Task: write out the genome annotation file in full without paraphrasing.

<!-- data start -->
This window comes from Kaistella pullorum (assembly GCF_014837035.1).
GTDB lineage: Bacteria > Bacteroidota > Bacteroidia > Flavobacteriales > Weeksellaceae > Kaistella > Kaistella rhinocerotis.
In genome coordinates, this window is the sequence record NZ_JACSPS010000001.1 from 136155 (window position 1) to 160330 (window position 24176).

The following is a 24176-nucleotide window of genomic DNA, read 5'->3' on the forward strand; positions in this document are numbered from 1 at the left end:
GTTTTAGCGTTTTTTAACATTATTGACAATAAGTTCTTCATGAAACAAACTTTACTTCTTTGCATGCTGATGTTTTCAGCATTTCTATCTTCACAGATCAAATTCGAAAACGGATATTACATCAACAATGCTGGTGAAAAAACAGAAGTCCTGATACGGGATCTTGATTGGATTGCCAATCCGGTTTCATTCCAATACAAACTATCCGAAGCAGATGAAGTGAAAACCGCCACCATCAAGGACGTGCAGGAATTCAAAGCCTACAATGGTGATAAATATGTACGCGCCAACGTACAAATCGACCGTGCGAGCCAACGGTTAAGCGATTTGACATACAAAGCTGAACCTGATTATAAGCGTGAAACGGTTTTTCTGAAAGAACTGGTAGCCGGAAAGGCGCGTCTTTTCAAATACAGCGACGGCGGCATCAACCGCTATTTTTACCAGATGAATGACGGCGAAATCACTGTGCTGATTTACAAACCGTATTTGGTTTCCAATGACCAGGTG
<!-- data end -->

This window comes from Kaistella pullorum (assembly GCF_014837035.1).
GTDB lineage: Bacteria > Bacteroidota > Bacteroidia > Flavobacteriales > Weeksellaceae > Kaistella > Kaistella rhinocerotis.
In genome coordinates, this window is the sequence record NZ_JACSPS010000001.1 from 136155 (window position 1) to 160330 (window position 24176).

The following is a 24176-nucleotide window of genomic DNA, read 5'->3' on the forward strand; positions in this document are numbered from 1 at the left end:
GTTTTAGCGTTTTTTAACATTATTGACAATAAGTTCTTCATGAAACAAACTTTACTTCTTTGCATGCTGATGTTTTCAGCATTTCTATCTTCACAGATCAAATTCGAAAACGGATATTACATCAACAATGCTGGTGAAAAAACAGAAGTCCTGATACGGGATCTTGATTGGATTGCCAATCCGGTTTCATTCCAATACAAACTATCCGAAGCAGATGAAGTGAAAACCGCCACCATCAAGGACGTGCAGGAATTCAAAGCCTACAATGGTGATAAATATGTACGCGCCAACGTACAAATCGACCGTGCGAGCCAACGGTTAAGCGATTTGACATACAAAGCTGAACCTGATTATAAGCGTGAAACGGTTTTTCTGAAAGAACTGGTAGCCGGAAAGGCGCGTCTTTTCAAATACAGCGACGGCGGCATCAACCGCTATTTTTACCAGATGAATGACGGCGAAATCACTGTGCTGATTTACAAACCGTATTTGGTTTCCAATGACCAGGTG